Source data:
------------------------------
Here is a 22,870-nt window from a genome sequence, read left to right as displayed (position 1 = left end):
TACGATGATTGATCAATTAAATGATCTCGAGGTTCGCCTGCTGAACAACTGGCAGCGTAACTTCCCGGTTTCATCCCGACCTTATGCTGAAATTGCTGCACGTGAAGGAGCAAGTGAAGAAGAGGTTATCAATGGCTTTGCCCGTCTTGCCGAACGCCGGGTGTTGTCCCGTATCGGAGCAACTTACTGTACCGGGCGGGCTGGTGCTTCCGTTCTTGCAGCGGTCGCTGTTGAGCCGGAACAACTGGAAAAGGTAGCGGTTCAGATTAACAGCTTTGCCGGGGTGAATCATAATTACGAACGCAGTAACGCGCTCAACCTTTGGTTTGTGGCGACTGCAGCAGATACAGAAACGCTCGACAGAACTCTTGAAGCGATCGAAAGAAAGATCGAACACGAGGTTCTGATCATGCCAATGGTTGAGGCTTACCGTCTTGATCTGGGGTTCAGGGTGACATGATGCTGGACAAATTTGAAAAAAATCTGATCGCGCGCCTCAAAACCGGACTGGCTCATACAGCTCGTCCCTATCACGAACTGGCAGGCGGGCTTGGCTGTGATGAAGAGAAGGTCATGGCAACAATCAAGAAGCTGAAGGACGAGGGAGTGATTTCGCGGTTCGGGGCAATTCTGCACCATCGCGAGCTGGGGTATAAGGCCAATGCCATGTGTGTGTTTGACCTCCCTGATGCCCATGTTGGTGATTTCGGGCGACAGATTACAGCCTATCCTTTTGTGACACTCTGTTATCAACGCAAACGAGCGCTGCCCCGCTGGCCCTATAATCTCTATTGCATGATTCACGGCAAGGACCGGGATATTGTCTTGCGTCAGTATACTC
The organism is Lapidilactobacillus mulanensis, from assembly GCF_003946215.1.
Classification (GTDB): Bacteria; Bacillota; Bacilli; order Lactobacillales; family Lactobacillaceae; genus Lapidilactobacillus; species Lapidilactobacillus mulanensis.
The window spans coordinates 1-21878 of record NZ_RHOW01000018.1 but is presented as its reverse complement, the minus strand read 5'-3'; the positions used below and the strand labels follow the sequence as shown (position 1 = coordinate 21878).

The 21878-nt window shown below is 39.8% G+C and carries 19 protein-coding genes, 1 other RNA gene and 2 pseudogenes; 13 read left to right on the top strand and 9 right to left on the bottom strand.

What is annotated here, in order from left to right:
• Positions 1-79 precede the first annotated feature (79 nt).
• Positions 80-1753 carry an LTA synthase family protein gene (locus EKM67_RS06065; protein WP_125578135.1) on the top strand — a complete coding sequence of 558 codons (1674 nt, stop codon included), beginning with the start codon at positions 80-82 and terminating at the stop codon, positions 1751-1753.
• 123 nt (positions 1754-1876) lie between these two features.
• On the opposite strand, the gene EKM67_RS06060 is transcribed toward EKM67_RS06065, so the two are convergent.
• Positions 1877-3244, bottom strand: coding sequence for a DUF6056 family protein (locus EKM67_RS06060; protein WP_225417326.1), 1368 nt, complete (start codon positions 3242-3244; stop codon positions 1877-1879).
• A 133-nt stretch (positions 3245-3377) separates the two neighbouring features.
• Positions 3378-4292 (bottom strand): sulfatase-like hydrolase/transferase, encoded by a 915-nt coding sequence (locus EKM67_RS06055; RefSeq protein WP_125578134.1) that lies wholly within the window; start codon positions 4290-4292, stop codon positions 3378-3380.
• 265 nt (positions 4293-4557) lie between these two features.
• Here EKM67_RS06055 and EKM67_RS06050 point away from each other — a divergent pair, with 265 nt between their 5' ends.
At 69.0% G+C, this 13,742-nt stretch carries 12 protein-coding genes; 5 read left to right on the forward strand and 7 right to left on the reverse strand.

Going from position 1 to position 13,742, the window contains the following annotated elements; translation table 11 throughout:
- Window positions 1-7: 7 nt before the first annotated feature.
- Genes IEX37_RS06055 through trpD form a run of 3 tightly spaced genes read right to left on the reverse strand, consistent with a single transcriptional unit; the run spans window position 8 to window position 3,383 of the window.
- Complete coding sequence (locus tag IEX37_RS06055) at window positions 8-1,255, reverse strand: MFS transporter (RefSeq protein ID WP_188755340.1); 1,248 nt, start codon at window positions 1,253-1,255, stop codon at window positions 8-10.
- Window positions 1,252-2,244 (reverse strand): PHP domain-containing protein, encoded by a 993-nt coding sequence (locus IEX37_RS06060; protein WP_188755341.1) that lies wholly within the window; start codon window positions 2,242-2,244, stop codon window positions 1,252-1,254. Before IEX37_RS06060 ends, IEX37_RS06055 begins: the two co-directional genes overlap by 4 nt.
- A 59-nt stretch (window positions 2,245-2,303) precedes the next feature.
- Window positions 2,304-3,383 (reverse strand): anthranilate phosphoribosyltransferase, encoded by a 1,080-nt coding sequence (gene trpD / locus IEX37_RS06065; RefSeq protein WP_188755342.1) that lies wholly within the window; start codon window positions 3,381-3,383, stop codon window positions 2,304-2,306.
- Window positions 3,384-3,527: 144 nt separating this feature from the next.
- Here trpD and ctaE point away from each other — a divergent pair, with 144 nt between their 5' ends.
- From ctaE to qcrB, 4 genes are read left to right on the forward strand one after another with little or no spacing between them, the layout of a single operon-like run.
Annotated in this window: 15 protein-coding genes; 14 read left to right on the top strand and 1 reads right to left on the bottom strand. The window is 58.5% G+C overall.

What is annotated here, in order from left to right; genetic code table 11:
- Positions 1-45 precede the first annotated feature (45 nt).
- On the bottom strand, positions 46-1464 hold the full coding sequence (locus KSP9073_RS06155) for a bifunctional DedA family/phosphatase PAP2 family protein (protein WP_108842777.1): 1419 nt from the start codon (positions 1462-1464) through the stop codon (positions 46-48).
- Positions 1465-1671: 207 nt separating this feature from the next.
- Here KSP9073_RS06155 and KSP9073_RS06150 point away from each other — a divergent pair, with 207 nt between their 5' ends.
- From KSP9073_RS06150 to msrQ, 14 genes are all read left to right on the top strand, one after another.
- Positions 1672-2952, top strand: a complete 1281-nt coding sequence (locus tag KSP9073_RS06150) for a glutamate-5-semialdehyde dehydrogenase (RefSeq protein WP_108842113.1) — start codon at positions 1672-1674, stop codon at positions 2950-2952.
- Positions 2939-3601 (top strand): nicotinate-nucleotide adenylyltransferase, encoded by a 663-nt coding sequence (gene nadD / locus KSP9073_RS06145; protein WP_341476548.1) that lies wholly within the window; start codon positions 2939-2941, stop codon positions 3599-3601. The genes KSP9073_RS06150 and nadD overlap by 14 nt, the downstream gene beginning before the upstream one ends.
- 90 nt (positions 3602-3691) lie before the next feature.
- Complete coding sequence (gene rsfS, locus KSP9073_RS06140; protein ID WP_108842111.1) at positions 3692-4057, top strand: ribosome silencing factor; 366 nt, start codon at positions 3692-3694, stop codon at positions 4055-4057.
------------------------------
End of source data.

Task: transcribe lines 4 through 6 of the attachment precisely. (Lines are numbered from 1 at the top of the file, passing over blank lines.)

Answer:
Classification (GTDB): Bacteria; Bacillota; Bacilli; order Lactobacillales; family Lactobacillaceae; genus Lapidilactobacillus; species Lapidilactobacillus mulanensis.
The window spans coordinates 1-21878 of record NZ_RHOW01000018.1 but is presented as its reverse complement, the minus strand read 5'-3'; the positions used below and the strand labels follow the sequence as shown (position 1 = coordinate 21878).

The 21878-nt window shown below is 39.8% G+C and carries 19 protein-coding genes, 1 other RNA gene and 2 pseudogenes; 13 read left to right on the top strand and 9 right to left on the bottom strand.